Joan Crawford's handling of this complex role is light years away from much of her earlier work at MGM. Her depiction of the schizophrenic mind at work and how it distorts the personality is brilliantly displayed. Crawford made a famous quote about this film in that she stated that she worked harder on "Possessed" than on any other film in her career and it is easy to see that she was corrct in saying that. She is at times loving, desperate, frantic in her illusionary world and lack of control of it, and heart wrenching as her character progressively looses her grasp on reality. Besides her power house performance most of the other characters have a hard time competing. Van Heflin is fine as the object of her desire who moves from a playful dismissing of Louise's affections to an almost open hostility towards her to his own detriment and Raymond Massey in a surprise performance creates a sympathetic portrayal as Louise's devoted husband who marries her despite knowing her attention is elsewhere and who battles trying to fully understand Louise's condition and possible treatment. One standout in the cast is young Geraldine Brooks as Louise's step daughter Carol who begins a relationship with David under Louise's nose unwittingly triggering off Louise's psychotic tendencies. Done with all the customery gloss of the noir genre at its height the film benefits from beautiful photography and a distinctly shadowy black and white look. This shadowy effect really heightens the "grey" feel of the story and makes the progression of Louise's character so much more engrossing to witness. This is an instance where colour photography would have been a grave error. In "Possessed" Joan Crawford has rarely been photographed more stunningly and it's a shame that it almost marked the last time she was so flatteringly photographed just prior to the hardening that her screen image began to take on in the late 1940's.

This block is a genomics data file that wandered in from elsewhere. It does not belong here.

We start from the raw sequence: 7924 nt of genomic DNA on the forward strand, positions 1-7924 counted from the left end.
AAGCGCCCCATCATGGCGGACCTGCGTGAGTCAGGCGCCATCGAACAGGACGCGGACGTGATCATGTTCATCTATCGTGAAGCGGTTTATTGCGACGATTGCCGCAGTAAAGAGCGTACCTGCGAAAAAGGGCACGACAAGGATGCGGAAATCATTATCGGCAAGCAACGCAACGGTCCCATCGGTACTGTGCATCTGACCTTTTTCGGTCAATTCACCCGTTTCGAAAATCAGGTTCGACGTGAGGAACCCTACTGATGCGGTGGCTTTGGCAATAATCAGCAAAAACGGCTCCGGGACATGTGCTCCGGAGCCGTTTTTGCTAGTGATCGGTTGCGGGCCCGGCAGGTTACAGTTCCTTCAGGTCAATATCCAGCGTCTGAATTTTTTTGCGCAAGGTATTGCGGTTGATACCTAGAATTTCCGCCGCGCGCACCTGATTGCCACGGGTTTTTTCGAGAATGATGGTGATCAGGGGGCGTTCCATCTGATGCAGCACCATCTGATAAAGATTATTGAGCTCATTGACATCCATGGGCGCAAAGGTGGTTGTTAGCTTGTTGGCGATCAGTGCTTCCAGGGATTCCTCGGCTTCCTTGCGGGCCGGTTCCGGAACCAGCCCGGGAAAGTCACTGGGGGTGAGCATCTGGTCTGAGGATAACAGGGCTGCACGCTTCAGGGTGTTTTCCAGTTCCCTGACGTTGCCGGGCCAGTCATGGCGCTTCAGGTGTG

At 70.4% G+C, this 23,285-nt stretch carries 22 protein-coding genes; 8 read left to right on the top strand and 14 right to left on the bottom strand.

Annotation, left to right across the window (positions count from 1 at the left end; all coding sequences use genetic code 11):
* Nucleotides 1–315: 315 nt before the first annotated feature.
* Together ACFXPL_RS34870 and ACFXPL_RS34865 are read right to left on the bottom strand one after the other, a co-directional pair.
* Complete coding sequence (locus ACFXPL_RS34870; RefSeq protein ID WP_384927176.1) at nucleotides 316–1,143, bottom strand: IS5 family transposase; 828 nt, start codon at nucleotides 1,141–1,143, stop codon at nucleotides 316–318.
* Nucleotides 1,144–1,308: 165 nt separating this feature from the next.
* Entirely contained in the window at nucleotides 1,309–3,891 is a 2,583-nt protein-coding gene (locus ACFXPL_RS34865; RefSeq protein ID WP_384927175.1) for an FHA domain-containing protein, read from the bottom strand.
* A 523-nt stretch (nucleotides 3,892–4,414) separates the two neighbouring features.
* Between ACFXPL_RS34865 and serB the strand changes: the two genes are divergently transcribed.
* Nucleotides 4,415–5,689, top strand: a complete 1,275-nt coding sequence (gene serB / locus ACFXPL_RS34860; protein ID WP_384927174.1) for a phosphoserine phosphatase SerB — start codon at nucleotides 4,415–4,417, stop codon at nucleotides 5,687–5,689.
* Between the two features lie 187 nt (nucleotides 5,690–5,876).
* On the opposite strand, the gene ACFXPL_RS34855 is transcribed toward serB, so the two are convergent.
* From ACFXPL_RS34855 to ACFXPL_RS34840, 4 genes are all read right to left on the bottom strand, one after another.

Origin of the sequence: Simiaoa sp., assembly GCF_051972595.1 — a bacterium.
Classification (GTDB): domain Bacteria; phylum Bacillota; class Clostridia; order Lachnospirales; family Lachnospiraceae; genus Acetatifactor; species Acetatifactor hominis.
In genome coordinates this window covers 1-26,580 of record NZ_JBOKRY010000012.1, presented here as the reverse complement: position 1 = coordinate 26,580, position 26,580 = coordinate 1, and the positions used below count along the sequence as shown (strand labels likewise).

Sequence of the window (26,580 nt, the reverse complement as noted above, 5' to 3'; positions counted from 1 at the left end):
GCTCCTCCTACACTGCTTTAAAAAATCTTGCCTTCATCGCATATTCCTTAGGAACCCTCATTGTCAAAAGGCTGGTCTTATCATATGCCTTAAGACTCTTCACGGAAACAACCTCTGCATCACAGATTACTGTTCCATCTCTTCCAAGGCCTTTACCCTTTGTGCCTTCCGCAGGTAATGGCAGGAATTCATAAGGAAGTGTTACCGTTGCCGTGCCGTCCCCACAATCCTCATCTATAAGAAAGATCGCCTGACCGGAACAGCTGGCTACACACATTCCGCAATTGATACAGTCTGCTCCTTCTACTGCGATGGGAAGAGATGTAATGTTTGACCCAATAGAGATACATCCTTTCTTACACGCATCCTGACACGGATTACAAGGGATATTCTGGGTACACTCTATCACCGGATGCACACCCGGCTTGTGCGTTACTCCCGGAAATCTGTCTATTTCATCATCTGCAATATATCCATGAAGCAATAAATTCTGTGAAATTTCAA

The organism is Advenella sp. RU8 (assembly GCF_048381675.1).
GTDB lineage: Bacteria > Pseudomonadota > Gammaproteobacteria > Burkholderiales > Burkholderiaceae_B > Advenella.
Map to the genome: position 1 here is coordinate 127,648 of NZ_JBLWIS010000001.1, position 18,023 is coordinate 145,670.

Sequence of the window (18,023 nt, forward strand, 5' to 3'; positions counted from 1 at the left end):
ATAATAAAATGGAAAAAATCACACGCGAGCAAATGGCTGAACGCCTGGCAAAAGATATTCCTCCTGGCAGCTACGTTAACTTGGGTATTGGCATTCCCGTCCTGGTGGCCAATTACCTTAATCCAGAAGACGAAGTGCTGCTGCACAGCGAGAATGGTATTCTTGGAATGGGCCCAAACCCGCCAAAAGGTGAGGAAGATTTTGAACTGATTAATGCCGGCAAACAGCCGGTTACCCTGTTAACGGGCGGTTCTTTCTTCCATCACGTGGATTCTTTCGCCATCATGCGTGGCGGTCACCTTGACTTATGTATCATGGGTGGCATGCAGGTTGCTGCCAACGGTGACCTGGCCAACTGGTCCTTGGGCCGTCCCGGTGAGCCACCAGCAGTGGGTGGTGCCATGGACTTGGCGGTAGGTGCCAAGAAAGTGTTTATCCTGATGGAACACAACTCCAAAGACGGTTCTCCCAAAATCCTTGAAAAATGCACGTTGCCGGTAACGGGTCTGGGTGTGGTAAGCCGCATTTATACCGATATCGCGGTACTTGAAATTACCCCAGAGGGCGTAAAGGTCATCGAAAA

Depressing and heavy the theme of "Possessed" may appear to the reader however what unfolds is an fascinating story that is bold in the theme that it explored. Schizophrenia is not a topic often tackled by mainstream Hollywood but it is dealt with in an honest and straightforward manner. Joan Crawford's understanding of this role gives the film a strong conviction that rings true and it all adds up to an engrossing melodrama of the higest order with an interesting storyline, terrific performances and a bit of education of just how the mind can react under different circumstances. Enjoy Joan Crawford in her greatest acting role of her 1940's career.
10 of 10 people found the following review helpful
4.0 out of 5 stars Crawford should have won the Oscar for this one! Sept. 13 2000
By chad edwards - Published on Amazon.com
Format:VHS Tape